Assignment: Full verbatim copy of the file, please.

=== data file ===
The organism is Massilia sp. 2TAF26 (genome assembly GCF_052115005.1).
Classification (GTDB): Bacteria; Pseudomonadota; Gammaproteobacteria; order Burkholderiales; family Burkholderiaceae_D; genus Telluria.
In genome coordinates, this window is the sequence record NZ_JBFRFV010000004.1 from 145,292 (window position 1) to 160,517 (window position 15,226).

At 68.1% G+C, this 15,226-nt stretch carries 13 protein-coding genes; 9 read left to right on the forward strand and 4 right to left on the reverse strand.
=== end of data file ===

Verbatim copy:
The organism is Massilia sp. 2TAF26 (genome assembly GCF_052115005.1).
Classification (GTDB): Bacteria; Pseudomonadota; Gammaproteobacteria; order Burkholderiales; family Burkholderiaceae_D; genus Telluria.
In genome coordinates, this window is the sequence record NZ_JBFRFV010000004.1 from 145,292 (window position 1) to 160,517 (window position 15,226).

At 68.1% G+C, this 15,226-nt stretch carries 13 protein-coding genes; 9 read left to right on the forward strand and 4 right to left on the reverse strand.